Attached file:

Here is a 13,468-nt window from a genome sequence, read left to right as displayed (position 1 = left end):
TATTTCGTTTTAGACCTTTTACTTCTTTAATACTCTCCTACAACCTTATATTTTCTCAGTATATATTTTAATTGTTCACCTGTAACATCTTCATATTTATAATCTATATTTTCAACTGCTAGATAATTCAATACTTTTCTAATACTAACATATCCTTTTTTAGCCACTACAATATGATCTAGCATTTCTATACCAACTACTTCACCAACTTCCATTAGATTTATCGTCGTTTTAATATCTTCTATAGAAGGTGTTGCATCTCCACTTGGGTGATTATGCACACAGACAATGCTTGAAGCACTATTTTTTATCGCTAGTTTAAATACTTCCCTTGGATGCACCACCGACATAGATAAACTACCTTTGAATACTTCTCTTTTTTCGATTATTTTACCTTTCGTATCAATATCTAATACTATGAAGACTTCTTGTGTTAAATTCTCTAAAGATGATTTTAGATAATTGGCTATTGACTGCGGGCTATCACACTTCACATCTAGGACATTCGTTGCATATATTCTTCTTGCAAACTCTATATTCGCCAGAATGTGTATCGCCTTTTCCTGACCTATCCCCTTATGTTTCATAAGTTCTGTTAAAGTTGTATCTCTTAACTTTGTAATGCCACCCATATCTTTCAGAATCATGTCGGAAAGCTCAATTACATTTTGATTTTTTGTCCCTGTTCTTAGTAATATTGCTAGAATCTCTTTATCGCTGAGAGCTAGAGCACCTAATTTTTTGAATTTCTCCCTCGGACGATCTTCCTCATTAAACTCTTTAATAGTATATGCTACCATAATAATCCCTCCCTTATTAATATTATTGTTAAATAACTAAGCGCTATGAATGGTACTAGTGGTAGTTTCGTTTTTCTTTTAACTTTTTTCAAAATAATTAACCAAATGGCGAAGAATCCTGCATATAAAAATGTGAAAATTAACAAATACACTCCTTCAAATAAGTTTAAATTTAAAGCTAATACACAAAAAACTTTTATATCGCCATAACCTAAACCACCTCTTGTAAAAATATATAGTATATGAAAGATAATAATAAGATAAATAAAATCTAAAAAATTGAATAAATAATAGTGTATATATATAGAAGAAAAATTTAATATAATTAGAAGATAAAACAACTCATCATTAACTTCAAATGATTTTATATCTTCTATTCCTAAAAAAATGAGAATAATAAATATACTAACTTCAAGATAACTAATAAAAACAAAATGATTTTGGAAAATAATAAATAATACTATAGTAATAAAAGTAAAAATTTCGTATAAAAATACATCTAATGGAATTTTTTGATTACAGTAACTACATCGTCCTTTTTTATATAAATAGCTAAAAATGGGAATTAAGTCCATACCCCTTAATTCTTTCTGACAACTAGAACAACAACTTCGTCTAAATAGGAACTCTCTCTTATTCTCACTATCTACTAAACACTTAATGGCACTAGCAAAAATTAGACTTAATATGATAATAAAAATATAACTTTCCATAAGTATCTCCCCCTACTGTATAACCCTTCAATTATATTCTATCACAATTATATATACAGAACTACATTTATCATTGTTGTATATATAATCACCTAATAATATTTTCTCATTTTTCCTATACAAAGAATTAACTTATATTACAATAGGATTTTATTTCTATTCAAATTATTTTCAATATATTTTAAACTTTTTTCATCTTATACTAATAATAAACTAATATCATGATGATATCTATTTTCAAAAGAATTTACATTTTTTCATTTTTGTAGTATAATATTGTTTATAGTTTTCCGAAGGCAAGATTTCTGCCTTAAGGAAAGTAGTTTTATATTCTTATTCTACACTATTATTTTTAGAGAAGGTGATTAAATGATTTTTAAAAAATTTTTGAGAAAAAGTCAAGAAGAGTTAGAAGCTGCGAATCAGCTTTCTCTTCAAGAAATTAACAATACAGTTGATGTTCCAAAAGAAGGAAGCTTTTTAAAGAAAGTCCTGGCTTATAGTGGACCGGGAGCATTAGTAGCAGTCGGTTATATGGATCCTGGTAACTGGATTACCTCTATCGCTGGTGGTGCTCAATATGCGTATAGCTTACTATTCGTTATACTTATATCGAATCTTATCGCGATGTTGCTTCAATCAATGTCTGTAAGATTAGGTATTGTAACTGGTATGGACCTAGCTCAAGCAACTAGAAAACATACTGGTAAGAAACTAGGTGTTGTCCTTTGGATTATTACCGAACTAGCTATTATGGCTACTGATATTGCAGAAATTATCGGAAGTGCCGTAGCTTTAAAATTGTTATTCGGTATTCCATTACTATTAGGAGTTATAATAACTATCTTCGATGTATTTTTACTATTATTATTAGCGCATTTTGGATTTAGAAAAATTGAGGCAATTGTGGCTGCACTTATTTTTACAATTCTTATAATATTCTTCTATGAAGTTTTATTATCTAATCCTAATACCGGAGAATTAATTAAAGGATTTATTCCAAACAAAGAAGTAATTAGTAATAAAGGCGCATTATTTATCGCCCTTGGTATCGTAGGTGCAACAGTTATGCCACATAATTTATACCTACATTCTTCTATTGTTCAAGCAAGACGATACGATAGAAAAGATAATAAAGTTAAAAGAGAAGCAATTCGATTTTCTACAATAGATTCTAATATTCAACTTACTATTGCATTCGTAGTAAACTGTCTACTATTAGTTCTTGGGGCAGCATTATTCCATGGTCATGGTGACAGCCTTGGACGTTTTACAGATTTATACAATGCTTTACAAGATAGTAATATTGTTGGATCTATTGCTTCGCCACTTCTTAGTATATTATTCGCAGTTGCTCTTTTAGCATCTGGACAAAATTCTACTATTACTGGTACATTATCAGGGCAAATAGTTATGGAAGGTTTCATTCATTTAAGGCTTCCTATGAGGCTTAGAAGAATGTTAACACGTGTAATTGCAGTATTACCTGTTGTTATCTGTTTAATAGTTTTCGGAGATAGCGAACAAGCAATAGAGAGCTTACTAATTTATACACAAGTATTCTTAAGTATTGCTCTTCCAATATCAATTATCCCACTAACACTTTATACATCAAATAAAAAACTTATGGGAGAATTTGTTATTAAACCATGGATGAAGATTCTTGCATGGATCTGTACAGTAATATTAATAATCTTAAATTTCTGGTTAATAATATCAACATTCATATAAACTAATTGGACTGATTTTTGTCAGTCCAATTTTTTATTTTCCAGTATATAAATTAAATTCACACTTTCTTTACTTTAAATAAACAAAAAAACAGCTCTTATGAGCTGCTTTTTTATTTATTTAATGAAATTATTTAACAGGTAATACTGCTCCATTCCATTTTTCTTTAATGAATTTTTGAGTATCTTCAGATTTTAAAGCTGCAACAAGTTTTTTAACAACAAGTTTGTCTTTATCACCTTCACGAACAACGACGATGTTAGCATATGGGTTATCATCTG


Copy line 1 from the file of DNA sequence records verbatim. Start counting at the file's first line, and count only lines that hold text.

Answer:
Here is a 13,468-nt window from a genome sequence, read left to right as displayed (position 1 = left end):